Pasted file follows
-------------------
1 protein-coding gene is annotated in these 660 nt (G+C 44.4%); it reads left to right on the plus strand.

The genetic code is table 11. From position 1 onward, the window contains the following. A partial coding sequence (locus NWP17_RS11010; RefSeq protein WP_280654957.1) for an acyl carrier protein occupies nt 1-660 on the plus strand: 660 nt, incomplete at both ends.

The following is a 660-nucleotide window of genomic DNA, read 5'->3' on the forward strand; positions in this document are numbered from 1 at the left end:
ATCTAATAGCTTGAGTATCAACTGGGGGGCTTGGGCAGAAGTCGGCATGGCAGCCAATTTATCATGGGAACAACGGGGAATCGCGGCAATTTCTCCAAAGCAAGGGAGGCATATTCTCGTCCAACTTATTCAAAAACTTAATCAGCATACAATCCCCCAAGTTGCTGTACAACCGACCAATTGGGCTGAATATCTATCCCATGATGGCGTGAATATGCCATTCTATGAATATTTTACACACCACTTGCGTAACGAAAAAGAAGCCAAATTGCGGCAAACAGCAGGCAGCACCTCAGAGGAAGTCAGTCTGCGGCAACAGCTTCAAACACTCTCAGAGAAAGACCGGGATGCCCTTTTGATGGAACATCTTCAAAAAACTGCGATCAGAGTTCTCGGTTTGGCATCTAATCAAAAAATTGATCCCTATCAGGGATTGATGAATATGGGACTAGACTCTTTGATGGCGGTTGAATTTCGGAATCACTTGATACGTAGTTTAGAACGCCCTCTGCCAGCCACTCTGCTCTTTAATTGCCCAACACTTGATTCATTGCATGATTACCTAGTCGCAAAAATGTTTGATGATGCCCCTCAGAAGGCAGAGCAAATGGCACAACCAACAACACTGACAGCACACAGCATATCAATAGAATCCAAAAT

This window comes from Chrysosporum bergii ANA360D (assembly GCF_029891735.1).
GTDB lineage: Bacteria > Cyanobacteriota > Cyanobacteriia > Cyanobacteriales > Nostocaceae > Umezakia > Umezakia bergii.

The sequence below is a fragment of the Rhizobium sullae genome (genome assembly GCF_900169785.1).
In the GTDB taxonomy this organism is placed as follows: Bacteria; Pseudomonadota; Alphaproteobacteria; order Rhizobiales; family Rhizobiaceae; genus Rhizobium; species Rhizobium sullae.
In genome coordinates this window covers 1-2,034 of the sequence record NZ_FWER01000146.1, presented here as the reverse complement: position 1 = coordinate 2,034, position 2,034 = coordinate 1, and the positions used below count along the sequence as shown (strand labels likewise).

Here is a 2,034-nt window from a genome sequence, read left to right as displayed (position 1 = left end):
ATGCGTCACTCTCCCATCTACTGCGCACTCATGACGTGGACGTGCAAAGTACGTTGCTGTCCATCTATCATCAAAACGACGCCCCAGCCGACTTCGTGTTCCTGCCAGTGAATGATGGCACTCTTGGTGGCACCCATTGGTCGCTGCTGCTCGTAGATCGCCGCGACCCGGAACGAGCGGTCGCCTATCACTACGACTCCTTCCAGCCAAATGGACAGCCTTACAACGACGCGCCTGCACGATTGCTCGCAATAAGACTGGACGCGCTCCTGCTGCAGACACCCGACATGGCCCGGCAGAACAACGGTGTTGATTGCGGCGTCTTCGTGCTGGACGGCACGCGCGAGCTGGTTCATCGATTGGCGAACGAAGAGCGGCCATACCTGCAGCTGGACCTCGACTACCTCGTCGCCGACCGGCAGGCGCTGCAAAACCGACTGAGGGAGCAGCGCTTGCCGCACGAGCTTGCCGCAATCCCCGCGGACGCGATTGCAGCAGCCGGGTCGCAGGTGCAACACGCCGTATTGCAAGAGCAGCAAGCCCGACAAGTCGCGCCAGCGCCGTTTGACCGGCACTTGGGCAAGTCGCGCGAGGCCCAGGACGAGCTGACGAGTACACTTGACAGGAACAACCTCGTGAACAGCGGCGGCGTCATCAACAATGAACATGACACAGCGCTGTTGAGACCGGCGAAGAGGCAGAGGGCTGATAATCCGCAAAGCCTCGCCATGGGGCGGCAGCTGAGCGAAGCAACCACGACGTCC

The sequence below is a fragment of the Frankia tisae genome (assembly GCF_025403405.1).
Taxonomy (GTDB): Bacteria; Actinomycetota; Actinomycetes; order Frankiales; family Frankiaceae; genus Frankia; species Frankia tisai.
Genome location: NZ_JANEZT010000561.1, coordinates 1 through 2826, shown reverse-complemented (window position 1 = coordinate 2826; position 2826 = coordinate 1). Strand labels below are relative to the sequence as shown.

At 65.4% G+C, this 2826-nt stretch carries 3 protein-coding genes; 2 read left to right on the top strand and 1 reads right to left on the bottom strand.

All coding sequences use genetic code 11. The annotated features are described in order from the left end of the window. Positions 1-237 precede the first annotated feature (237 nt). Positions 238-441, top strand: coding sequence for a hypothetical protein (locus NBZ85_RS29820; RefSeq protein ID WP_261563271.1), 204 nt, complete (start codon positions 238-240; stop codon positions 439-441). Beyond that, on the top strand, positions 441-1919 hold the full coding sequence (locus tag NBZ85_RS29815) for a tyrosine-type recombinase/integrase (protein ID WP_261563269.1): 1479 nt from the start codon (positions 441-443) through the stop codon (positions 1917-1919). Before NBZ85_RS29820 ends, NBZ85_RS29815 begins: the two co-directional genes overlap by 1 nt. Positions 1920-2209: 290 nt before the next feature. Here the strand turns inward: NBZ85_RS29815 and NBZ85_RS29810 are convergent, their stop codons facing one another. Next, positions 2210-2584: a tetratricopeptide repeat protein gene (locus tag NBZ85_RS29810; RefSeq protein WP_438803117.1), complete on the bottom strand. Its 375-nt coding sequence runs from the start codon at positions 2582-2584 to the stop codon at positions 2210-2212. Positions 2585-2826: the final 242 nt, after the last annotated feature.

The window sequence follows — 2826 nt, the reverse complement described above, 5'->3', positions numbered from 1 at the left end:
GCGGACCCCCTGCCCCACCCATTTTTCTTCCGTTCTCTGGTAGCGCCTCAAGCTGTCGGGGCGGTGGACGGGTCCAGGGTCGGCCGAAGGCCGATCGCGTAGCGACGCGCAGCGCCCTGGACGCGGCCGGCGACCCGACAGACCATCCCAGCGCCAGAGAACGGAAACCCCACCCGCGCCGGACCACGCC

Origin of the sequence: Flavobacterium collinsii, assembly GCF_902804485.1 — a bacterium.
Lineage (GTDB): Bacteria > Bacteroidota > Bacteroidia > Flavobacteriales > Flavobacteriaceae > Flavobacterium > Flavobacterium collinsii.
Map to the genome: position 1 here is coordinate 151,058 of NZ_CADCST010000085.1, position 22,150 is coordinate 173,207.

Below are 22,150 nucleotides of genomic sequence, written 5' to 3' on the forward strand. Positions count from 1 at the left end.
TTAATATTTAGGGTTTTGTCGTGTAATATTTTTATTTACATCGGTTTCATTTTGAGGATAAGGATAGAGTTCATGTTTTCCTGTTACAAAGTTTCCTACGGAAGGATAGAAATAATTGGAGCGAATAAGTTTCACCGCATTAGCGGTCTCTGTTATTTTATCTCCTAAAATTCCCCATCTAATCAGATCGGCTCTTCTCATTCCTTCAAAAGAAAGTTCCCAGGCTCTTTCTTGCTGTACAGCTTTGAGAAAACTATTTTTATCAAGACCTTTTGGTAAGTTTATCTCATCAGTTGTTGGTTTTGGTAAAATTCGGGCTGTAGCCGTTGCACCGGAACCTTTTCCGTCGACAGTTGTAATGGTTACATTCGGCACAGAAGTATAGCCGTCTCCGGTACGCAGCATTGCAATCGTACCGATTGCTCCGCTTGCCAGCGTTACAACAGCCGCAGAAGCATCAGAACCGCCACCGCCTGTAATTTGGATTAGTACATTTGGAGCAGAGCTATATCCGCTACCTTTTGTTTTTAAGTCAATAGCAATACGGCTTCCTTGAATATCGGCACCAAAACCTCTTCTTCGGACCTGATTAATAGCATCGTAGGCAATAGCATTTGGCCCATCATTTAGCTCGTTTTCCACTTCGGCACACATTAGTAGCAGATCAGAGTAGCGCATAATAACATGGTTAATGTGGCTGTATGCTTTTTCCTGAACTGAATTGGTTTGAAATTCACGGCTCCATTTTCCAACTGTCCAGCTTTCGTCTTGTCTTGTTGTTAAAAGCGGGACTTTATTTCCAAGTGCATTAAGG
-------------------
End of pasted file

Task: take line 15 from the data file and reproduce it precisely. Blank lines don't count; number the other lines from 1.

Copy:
At 65.4% G+C, this 2826-nt stretch carries 3 protein-coding genes; 2 read left to right on the top strand and 1 reads right to left on the bottom strand.